Even the thorny rose needs a bit of love and care. This detailed guide will tell you when and how you need to prune your roses.

When should I prune roses?

The best time to prune most roses is at the end of the dormant season in your area, just before new growth begins and as the buds begin to swell. In mild climates this may be as early as December or January; in colder climates it may be as late as May. Wait until you are sure that all danger of hard frost is past, or newly pruned tips may be killed.

This rule does not apply to climbers, ramblers, and weeping standards. Climbers are best given a light pruning when they finish flowering and again in the spring. Ramblers are best pruned after flowering, as are weeping standards (which are ramblers grafted onto tall stems).

 

How to prune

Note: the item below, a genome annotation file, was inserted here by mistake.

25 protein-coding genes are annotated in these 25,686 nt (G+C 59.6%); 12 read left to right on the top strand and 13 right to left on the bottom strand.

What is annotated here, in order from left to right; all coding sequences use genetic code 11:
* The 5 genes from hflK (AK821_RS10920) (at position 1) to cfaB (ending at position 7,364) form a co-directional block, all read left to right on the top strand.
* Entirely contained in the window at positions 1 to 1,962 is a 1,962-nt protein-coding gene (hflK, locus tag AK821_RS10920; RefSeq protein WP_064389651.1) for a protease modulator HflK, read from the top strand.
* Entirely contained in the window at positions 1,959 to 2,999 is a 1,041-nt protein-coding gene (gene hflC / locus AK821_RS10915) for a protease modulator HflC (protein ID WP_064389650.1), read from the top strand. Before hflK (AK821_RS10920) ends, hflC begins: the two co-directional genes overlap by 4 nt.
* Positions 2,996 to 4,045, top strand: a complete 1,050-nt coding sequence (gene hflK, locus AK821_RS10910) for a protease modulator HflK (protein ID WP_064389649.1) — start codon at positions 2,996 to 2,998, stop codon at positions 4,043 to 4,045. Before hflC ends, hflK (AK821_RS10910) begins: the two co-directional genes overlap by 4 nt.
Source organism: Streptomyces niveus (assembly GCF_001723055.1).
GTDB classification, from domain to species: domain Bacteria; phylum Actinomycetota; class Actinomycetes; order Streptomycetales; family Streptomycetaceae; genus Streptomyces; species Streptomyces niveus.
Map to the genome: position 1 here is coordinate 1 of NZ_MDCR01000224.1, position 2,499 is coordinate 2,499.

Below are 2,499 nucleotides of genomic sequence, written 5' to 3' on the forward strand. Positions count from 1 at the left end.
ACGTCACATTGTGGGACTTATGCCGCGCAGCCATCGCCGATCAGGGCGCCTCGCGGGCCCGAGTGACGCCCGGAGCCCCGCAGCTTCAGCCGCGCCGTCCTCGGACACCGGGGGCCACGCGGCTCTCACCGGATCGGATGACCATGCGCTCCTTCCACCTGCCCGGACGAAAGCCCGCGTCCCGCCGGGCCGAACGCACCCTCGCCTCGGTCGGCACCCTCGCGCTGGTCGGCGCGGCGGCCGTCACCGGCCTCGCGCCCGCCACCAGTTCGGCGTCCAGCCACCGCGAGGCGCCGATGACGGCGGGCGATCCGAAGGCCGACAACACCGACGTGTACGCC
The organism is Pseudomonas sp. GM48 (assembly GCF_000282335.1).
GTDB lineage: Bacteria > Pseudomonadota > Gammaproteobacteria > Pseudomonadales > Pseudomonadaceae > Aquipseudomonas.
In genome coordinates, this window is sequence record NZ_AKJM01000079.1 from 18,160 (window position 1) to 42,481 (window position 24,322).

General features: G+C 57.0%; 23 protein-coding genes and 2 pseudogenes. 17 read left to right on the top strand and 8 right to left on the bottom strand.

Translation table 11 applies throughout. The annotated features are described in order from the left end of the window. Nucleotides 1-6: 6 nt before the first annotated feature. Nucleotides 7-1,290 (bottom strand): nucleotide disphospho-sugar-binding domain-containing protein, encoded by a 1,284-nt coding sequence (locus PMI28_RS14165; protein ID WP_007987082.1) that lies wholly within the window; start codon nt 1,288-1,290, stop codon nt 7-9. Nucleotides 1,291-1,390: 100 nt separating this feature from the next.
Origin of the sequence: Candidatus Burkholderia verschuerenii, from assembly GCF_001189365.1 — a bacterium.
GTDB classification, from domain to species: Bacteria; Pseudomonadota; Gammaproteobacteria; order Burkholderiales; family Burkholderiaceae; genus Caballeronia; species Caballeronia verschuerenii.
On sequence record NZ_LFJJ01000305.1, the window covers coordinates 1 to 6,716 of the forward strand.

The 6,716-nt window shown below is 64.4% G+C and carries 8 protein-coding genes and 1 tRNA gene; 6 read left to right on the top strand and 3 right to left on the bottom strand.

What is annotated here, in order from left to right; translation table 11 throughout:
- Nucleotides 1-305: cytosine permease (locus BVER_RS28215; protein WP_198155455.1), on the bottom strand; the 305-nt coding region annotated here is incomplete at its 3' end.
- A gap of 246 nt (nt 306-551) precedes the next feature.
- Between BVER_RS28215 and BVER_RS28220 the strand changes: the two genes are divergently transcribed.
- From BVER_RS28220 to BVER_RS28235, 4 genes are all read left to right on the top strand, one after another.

To make a pruning cut, use strong, sharp pruning shears to cut the stem cleanly, leaving no ragged edges. Cut no more than a quarter inch above an eye or a growth bud. Angle the cut so that it slopes slightly back and away from the bud.

The bud should face outward to allow growth to spread from the centre and keep the bush uncrowded. This applies to all roses except ramblers and climbers, which must be encouraged to grow along a support, and prostrate types, which are trained along the ground.

To prevent damage, do not cut too close to the bud. Alternatively, if the cut is made too high above the bud, the stem may die back.

If 2 growth buds develop at the same point after pruning, pinch out the weaker one. This must be done carefully with your thumbnail or the point of a clean, sharp knife.

When removing a complete stem, cut as close as possible to the parent stem with pruning shears; then trim the stump flush with the stem, using a sharp knife.

Do not try to cut thick stems with pruning shears. Instead, use long-handled loppers for a good, clean cut. For old hardwood use a narrow-bladed pruning saw. Saw cuts should be pared clean with a knife.

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